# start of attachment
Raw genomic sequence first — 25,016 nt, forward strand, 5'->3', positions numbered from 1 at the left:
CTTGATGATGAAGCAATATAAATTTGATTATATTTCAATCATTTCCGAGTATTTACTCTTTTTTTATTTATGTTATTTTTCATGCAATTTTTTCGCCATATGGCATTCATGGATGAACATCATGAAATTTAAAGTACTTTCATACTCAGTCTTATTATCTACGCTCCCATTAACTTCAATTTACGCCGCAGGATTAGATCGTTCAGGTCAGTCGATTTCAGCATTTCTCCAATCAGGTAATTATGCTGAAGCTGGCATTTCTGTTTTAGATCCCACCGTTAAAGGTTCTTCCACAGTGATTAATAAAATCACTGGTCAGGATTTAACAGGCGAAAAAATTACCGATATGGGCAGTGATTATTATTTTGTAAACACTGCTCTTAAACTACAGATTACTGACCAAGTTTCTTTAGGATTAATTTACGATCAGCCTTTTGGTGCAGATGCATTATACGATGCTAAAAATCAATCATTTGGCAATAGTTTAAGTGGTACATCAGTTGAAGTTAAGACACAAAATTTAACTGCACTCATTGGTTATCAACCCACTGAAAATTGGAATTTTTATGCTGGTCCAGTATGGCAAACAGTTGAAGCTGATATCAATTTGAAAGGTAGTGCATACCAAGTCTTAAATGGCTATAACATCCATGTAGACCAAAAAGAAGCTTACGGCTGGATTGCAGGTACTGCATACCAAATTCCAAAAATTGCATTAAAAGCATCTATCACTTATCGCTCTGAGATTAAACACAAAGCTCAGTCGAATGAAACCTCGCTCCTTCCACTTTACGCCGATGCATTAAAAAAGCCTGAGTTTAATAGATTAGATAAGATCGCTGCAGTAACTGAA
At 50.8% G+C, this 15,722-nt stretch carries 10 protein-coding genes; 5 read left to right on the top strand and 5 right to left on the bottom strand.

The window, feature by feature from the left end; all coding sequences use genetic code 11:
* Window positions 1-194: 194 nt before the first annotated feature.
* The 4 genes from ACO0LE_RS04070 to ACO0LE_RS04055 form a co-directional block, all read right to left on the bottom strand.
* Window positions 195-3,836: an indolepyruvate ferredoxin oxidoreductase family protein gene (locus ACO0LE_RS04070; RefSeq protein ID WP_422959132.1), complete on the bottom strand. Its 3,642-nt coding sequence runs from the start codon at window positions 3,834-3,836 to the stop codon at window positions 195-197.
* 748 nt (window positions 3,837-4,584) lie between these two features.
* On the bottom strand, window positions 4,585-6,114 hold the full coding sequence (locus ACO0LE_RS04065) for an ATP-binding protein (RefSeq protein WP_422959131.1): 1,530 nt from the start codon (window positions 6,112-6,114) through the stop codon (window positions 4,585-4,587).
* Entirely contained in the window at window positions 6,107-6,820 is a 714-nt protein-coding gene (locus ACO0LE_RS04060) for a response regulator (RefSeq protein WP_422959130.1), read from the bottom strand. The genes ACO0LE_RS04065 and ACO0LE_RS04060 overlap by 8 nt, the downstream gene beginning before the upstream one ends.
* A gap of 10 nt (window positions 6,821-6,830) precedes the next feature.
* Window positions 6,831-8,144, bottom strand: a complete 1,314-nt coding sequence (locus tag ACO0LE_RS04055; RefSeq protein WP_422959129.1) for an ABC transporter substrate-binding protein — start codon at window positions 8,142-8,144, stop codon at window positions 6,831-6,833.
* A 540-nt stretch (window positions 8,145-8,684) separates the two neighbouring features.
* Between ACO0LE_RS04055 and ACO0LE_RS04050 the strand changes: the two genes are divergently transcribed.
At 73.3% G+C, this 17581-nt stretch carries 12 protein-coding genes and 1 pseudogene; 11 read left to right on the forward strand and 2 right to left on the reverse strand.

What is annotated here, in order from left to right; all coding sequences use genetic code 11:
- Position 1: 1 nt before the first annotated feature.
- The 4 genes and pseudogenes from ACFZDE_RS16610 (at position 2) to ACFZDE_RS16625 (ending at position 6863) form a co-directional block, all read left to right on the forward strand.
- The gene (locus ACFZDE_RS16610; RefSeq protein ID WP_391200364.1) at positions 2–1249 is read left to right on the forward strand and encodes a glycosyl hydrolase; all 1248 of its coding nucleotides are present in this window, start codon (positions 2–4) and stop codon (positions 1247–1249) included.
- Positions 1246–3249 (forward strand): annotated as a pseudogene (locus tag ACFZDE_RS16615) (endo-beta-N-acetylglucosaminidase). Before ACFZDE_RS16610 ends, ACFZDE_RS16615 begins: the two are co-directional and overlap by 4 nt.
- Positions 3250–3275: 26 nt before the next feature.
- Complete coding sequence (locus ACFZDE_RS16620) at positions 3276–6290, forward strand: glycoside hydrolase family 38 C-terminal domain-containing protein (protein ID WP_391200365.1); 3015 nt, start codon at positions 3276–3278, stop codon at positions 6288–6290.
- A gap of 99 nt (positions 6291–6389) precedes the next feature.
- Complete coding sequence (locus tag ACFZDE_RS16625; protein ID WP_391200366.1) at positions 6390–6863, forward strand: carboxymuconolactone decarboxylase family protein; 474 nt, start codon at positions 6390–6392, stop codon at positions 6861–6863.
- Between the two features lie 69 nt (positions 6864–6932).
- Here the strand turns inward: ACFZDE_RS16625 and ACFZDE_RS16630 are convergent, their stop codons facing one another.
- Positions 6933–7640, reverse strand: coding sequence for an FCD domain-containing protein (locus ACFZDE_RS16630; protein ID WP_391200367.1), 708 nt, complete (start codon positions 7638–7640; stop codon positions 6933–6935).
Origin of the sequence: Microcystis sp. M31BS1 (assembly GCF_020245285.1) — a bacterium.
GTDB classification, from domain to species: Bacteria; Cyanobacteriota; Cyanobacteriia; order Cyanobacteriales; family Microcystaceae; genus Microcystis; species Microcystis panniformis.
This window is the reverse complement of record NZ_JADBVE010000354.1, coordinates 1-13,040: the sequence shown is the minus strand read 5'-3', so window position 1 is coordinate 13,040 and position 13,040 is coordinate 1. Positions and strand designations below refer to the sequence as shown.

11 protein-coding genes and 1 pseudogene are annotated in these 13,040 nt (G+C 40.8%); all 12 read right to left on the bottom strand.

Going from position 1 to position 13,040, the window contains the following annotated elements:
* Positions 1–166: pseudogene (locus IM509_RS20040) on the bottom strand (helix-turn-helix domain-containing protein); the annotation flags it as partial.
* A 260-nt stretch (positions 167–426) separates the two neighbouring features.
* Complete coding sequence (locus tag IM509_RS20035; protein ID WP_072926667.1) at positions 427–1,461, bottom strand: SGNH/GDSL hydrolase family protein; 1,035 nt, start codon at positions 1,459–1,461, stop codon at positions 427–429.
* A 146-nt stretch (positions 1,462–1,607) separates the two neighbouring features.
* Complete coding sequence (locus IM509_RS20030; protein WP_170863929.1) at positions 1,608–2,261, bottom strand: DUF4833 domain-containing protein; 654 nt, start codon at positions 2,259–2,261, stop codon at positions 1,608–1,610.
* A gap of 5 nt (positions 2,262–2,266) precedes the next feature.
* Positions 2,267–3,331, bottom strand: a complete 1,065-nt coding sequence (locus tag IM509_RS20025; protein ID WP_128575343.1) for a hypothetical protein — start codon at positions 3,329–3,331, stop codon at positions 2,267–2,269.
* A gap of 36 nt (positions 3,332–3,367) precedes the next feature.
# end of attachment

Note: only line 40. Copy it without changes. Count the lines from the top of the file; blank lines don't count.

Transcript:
* A gap of 36 nt (positions 3,332–3,367) precedes the next feature.